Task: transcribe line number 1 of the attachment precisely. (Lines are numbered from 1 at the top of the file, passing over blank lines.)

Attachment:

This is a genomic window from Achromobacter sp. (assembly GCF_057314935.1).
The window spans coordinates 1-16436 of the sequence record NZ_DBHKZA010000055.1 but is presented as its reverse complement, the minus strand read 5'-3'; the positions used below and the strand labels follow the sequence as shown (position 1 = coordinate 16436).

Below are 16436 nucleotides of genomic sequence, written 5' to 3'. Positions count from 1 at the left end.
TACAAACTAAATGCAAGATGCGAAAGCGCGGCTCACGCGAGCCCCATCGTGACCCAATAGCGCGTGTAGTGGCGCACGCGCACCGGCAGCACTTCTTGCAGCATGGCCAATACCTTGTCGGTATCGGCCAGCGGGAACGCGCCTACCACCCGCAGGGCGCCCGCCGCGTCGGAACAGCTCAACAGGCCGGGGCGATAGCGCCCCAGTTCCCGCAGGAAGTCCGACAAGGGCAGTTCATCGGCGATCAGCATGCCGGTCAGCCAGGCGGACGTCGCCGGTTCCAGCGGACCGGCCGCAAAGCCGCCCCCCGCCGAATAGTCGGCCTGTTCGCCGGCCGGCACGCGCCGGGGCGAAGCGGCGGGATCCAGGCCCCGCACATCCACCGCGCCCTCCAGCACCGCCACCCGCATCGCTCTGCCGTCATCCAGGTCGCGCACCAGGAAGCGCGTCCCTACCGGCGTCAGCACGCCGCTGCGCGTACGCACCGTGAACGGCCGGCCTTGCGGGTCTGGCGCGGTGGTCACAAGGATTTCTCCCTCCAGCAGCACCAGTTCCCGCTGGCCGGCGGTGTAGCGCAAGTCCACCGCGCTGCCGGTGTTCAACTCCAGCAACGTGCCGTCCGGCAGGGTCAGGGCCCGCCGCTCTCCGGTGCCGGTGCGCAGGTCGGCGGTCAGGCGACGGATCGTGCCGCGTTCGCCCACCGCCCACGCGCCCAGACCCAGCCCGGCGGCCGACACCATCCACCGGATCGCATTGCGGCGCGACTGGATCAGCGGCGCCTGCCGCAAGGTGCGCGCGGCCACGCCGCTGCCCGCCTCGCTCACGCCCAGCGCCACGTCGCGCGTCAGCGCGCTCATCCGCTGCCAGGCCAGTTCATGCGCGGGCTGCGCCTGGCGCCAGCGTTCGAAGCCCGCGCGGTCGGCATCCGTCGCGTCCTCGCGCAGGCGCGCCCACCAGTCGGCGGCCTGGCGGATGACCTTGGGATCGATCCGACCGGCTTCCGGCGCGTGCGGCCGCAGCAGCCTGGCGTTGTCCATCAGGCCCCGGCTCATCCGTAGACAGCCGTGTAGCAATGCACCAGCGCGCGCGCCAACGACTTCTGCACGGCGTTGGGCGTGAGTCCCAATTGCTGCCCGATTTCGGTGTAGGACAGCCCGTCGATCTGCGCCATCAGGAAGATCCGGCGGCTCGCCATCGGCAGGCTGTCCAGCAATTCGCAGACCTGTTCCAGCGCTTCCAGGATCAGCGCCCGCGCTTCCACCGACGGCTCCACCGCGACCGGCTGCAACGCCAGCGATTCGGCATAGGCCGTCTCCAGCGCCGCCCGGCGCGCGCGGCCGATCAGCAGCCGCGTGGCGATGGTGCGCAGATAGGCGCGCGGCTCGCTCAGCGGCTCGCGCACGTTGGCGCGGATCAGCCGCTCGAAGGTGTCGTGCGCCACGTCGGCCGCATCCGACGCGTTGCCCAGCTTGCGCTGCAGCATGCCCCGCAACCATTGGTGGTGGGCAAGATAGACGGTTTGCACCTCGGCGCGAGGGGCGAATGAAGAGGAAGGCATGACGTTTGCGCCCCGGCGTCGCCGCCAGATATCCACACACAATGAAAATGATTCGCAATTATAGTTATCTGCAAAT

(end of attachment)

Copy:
This is a genomic window from Achromobacter sp. (assembly GCF_057314935.1).